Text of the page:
The painting of Wilhelm II, painted by German painter Max Fleck for Sultan Mehmet Reşad, became ignored after the sultan was dethroned and the German Emperor was exiled. The painting has been waiting for its owner for a century now. The painting at the Consulate General of Germany in Gümüşsuyu in Istanbul, showing the last German Emperor Wilhelm II in the uniform of Ottoman Field Marshal, has been searching for its owner for 101 years.
The painting, painted by Fleck to be presented to Ottoman Sultan Mehmed V, also known as Sultan Reşad, became derelict due to transportation difficulties in war conditions and reached Istanbul only after the sultan was dethroned and Wilhelm II was exiled. The mysterious painting, drawn as a symbol of Turkish-German friendship, has been neither sent to Germany nor delivered to Turkey for a century.
The unknown story of the oil painting of the last German Emperor Wilhelm II, which has been in the Consulate General of Germany in Istanbul for years, dates back a century.
The close political relations established between the Ottoman Empire and the German Empire before World War I turned into an alliance during the war. The German Emperor Wilhelm II, seeking to win the love of the Turkish people and the Ottoman palace during the war years, decided to visit Istanbul again in 1917, where he had come twice before.
Summoning Prussian royal painter Max Fleck before his visit, Wilhelm II asked him to make an oil painting of himself in Ottoman marshal uniforms to be presented as a gift. Wilhelm II set out before the painting was completed and his visit to Istanbul was challenging during the hard days of World War I. The emperor had to travel by train as the maritime route was dominated by the British Navy. The German delegation decided to send the painting in the marshal uniform by train after the final touches and to offer it to the Ottoman sultan in the last days of the visit. However, due to long-term rail transport through the Balkans, the painting reached Istanbul in late 1918. Meanwhile, Sultan Mehmed Reşat V died, the Central Powers lost the war within a couple of months, and Wilhelm II was exiled to the Netherlands. So, the unattended painting was removed to the German Consulate in Gümüşsuyu for exhibition.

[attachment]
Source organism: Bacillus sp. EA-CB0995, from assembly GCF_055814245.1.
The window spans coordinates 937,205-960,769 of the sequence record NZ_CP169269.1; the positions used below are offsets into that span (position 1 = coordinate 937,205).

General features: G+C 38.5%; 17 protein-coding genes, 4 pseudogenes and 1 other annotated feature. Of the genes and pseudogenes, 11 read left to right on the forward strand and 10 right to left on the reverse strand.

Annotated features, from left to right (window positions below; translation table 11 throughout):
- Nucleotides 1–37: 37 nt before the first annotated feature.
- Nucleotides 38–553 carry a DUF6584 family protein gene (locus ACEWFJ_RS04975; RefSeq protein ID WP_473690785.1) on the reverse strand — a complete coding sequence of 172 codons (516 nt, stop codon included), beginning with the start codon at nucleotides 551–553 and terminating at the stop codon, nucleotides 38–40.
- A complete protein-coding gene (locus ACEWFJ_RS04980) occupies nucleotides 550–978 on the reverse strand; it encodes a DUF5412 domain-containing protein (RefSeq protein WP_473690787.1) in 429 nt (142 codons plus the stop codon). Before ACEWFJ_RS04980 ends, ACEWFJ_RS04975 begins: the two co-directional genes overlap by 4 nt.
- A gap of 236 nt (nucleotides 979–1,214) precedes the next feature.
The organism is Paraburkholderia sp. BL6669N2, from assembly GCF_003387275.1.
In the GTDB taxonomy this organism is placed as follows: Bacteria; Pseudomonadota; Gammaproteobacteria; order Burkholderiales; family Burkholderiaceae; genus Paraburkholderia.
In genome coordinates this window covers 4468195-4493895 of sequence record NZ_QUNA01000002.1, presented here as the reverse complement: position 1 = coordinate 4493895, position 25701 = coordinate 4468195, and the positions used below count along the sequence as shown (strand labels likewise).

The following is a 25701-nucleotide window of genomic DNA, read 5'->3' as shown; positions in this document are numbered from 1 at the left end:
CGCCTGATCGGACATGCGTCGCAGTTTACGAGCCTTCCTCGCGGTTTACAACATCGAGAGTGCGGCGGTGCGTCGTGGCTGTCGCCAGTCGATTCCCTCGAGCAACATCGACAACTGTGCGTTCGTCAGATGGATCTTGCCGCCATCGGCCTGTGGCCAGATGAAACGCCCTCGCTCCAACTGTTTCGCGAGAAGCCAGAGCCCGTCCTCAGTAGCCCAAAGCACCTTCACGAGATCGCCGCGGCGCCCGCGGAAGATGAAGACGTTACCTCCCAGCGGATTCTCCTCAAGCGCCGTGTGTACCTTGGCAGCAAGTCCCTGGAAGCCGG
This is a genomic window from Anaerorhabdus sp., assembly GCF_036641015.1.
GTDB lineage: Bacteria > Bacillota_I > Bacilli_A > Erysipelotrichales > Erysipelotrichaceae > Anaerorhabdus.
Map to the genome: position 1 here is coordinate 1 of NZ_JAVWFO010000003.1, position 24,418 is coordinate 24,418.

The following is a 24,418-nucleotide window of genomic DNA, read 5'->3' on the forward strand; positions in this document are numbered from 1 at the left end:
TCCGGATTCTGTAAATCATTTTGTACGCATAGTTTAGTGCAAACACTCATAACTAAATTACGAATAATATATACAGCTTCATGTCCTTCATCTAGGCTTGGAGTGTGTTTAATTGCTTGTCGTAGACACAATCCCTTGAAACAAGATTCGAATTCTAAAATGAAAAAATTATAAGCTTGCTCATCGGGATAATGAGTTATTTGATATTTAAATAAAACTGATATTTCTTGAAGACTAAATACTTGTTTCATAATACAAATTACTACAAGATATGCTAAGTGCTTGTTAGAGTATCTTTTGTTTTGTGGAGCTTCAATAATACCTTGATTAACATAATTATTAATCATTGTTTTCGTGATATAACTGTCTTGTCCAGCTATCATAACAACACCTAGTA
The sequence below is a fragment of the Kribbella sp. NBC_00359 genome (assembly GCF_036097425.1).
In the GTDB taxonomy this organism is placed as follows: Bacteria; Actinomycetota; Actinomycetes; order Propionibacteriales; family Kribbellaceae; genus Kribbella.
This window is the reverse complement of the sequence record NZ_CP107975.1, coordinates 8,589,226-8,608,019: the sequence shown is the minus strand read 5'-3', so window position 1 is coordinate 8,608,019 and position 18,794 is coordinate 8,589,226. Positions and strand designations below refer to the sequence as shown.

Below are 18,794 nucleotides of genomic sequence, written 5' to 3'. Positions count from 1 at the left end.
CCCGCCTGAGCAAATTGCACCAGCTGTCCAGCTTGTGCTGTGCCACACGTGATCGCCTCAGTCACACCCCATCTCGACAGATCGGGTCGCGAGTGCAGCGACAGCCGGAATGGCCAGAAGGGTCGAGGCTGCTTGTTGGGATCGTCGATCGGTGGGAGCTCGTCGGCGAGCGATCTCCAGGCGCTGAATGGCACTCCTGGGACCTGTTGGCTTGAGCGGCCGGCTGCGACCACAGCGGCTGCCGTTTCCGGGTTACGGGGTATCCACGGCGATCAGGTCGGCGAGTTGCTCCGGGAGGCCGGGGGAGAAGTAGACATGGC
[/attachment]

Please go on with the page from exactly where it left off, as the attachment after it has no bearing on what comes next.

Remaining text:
Speaking to Turkish daily Milliyet, Viron Vert, a painter who is working on the painting that has been looking for its owner for a century, stated that when the German Empire collapsed and the Ottoman sultan was dethroned, the painting of Wilhelm II in the marshal's uniform remained derelict. Pointing out that German authorities were in a dilemma about what to do with the painting, Vert stated that the embassy sent the painting back to Germany after a while. However, the painting that reached Berlin was sent back to Istanbul by the German Foreign Ministry saying "We are not its owners." This time, the embassy lifted the painting to the warehouse saying "just in case." The painting, which stayed in the attic for years, was hung in the Wilhelm II hall of the consulate in the early 1980s. A few years ago, the authorities of the German National Museum asked that the painting be sent to Germany for exhibition, but the Legal Counsel of the German Foreign Ministry responded negatively to the request. They said that the painting should remain in Istanbul and the actual owner of the painting prepared to be given as a gift is not clear. "As you see, the painting of Wilhelm II is stateless for 101 years," Vert added.